Fiery cup semi-final could herald the dawn of a new Northeast rivalry's man in the Northeast Kristan Heneage visits the frontline over a ferocious non-league derby

It’s 12:30 and I’m in the car park of a Durham sixth form College, a Geographical mid-point between today’s teams Gateshead and Darlington. I’m waiting for my lift to the weekend’s biggest game with Gateshead winger James Marwood, son of former Arsenal star Brian.

“Big day today, Wembley beckons.” are my first words as I get in the car, he acknowledges it as we pull away and get on the motorway. It’s good weather for a cup game - bright blue skies and a light breeze is in the air. I use our car journey to quiz James on what I missed in the first leg of this FA Trophy semifinal at the Reynolds Arena in a game that saw Darlington emerge 3-2 winners.

“The fans are great, it’s a huge game for us and the club.” he tells me. The nerves are clear to see, he even admits it. He starts the playlist entitled ‘Footie’ on his iPhone and an eclectic mix of Adele and Kanye West echoes round the car.

As we get closer to the stadium I can see clusters of fans from both teams. James remarks on the police presence and jokes about an appearance from Danny Dyer. This doesn’t feel like a normal match day for the team known as ‘The Heed’.

It’s around 2 o’clock and I’m at the back of the stand adjacent to the away end. A running track separates me from the pitch which is in surprisingly good condition this far into the season. The stadium is nice but you can tell it’s not tailor-made for football. I note my observations regarding the running track to Gateshead’s press officer who tells me “We’ve just got used to it”. After all the club are just enjoying being in the conference.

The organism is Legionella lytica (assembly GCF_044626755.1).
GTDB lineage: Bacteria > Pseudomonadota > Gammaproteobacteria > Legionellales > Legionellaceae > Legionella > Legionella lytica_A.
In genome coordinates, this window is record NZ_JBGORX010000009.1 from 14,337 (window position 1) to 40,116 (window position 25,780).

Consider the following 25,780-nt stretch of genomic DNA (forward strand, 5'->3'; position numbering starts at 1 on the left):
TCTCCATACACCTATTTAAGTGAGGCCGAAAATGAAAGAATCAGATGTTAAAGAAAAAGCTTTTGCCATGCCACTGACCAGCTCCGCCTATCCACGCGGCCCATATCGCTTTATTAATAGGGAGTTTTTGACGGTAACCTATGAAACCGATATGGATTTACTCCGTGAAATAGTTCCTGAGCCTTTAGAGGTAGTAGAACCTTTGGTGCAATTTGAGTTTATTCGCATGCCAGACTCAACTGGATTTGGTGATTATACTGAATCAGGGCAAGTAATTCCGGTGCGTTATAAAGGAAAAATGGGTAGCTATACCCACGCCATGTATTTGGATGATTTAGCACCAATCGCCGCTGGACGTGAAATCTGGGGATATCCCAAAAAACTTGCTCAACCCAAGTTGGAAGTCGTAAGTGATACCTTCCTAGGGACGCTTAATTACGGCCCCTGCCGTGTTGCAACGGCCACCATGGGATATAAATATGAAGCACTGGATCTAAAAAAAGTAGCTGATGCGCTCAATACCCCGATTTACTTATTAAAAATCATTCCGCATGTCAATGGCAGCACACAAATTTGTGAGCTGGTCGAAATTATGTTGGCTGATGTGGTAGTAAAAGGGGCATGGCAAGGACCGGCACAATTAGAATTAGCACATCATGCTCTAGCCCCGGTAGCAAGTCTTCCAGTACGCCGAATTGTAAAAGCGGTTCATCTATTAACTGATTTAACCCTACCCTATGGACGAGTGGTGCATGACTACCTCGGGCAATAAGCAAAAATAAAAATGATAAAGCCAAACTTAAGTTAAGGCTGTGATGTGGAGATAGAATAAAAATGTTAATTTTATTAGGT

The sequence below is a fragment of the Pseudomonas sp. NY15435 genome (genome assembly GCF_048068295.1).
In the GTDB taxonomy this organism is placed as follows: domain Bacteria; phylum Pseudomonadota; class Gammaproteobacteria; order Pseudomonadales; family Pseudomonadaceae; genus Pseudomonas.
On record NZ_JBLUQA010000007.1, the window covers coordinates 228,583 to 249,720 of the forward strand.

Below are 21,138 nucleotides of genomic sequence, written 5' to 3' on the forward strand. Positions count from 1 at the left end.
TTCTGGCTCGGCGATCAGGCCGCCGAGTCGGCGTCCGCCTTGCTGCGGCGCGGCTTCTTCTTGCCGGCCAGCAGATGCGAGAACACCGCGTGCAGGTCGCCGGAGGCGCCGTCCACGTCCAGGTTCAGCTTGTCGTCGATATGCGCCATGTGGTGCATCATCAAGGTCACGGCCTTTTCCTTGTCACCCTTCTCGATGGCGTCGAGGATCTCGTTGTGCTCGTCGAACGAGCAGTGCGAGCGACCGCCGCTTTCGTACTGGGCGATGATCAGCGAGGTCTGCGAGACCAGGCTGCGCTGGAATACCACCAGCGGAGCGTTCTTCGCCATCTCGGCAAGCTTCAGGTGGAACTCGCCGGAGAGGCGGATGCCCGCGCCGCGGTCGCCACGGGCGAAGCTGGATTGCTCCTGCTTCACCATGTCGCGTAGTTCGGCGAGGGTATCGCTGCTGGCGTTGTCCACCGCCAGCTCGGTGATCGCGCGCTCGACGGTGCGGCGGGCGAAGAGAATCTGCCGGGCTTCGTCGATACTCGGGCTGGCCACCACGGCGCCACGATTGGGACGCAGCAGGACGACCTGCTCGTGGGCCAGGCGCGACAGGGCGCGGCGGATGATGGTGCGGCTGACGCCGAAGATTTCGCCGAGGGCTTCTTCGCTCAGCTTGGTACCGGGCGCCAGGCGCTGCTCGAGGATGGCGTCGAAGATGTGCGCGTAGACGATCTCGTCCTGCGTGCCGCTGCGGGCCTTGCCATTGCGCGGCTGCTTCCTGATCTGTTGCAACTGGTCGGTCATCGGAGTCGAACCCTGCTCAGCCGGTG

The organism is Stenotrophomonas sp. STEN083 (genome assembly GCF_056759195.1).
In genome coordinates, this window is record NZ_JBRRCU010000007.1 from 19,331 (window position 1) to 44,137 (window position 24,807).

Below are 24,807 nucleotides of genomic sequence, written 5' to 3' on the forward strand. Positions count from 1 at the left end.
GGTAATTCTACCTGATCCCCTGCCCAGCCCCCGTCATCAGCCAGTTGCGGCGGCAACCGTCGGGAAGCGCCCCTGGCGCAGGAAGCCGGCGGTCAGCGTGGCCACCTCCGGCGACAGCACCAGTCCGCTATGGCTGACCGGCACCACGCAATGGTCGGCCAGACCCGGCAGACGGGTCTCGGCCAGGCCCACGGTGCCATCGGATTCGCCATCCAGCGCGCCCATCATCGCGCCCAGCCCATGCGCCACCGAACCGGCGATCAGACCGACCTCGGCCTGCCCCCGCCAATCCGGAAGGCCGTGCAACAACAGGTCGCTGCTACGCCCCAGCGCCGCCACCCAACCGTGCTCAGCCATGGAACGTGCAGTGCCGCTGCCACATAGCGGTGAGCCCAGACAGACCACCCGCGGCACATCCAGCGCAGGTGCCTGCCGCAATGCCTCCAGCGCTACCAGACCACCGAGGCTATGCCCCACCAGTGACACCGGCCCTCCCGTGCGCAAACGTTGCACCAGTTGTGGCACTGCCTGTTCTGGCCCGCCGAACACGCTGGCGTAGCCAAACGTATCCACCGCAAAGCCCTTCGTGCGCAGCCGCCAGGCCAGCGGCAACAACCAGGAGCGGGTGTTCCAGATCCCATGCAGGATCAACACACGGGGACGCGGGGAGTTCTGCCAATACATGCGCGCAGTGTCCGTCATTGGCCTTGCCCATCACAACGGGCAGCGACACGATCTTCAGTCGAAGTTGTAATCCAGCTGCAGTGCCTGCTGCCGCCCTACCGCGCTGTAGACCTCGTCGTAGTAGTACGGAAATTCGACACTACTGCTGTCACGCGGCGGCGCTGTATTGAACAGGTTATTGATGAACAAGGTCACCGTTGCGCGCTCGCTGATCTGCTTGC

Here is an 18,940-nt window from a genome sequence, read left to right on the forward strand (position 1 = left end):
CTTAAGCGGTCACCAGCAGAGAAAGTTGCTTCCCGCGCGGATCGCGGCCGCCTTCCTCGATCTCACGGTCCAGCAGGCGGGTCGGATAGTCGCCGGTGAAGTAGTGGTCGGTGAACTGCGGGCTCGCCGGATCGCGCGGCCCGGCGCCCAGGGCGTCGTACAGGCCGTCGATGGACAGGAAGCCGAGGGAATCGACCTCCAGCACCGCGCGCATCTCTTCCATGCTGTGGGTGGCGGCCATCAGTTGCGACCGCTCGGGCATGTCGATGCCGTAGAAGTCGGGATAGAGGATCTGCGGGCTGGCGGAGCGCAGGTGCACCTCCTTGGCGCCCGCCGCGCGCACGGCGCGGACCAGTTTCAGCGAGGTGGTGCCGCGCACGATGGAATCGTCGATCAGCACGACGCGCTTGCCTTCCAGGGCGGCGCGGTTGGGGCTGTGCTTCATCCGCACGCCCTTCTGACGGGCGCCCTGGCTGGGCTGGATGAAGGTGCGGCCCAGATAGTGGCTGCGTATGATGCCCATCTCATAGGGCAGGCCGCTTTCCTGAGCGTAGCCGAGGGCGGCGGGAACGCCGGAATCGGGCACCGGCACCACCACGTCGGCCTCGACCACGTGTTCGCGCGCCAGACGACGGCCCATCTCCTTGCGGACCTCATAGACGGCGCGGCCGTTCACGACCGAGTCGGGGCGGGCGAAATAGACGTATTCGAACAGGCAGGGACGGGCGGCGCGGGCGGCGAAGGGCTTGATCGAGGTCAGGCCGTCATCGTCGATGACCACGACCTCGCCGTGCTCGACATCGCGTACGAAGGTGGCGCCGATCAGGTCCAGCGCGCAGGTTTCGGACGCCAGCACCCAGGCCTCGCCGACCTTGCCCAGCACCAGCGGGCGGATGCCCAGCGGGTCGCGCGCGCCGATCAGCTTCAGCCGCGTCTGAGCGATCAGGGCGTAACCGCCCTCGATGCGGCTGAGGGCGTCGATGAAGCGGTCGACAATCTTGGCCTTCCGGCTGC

As I scribble down notes on Heed defender James Tavernier - on loan from Newcastle United - an audible cheer emanates from across the track as the Darlington players emerge. The Gateshead fans, not to be outdone, chant ‘Heed Army’ in a bid to silence the away side. These two may be conference sides but there’s nothing lower league about the warm up. Two lines of players re-enacting the pre match routine of any top European side with Darlington eerily mirroring them the other side of the halfway line.

A crowded media room means I’m forced to sit in the stands among the fans. It’s a wide-ranging mix, some wearing the new home shirt others choosing earlier incarnations of the kit, almost as if it were a badge of honour denoting they were here from the start. After all the club have been around since 1930.

Like something from a game in Eastern Europe one man looks to lead the chants of the singing section to my right. You’ll see no flares here though - much of the crowd look like youngsters after a Saturday jaunt. As they take a short break from singing a song about defender Jamie Curtis (not the True Lies actress) I hear the monotone drone of a vuvuzela.